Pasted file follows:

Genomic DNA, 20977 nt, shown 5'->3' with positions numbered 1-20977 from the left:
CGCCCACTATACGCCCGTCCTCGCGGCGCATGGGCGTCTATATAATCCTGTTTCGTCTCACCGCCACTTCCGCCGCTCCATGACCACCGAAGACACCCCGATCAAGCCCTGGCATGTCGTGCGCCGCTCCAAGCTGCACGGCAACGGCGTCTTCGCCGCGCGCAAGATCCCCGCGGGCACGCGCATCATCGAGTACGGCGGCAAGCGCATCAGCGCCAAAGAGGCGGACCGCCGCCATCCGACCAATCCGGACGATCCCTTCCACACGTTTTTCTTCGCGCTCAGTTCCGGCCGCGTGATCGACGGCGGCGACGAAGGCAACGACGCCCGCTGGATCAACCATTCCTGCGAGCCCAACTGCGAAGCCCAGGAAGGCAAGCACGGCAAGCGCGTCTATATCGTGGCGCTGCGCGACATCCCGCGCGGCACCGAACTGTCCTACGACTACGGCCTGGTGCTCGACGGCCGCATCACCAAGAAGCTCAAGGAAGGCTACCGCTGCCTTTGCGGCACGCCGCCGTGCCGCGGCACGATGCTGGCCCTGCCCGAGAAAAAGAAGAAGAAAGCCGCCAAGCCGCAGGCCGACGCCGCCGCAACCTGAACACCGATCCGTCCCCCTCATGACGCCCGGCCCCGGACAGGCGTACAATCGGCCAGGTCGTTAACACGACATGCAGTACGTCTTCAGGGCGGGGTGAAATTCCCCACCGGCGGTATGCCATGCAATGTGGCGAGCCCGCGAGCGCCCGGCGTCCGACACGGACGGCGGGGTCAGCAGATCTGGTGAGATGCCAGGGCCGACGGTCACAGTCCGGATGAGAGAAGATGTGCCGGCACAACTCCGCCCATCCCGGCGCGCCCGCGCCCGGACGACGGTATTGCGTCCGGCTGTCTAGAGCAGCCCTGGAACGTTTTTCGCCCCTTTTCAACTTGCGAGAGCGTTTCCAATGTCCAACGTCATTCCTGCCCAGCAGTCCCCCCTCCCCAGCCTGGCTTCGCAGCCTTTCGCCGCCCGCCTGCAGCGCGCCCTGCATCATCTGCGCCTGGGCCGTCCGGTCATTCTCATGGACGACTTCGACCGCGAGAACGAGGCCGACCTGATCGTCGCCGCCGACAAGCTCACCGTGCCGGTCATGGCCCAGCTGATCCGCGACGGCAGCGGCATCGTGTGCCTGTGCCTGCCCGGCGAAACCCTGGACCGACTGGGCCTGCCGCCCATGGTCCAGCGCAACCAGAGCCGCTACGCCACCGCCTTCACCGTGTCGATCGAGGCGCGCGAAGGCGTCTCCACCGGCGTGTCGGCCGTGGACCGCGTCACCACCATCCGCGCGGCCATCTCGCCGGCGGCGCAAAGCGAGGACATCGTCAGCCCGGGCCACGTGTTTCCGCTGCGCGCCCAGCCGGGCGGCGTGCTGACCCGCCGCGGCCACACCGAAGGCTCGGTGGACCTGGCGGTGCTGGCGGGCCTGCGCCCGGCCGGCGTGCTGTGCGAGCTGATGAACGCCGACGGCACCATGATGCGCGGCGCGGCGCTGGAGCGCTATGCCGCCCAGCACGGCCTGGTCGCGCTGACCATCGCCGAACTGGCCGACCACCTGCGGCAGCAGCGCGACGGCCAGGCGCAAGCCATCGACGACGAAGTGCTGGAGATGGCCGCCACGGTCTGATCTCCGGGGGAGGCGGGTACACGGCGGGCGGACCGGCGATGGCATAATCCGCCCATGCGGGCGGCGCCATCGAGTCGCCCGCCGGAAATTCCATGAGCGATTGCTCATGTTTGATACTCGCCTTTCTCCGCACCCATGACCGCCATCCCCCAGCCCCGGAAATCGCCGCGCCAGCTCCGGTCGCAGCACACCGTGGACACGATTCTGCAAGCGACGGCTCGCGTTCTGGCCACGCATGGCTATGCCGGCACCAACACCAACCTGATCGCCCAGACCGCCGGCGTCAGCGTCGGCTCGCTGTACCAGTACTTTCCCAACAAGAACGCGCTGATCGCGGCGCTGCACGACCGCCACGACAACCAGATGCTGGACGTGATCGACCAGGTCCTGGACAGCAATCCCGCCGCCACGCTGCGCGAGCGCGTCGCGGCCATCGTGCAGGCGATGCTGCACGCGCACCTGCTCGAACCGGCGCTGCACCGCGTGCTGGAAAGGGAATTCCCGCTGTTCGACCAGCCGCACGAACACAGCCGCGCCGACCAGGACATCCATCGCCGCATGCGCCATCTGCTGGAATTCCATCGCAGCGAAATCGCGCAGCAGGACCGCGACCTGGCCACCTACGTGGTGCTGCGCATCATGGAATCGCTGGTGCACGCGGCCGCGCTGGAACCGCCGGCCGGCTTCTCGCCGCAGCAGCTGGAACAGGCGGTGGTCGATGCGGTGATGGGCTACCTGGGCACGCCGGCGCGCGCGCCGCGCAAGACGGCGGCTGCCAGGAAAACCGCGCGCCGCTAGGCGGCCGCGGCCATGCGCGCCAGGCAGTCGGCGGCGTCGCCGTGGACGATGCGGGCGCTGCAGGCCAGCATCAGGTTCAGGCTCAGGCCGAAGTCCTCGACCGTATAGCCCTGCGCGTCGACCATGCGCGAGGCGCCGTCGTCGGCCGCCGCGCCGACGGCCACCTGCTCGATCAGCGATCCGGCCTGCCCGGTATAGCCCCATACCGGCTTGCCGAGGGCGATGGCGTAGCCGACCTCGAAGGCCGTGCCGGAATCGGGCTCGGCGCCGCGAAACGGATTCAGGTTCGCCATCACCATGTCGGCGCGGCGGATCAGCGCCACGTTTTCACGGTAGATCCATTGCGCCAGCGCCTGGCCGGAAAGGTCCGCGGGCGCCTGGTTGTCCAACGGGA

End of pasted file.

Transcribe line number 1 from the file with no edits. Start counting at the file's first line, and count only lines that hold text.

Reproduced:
Genomic DNA, 20977 nt, shown 5'->3' with positions numbered 1-20977 from the left: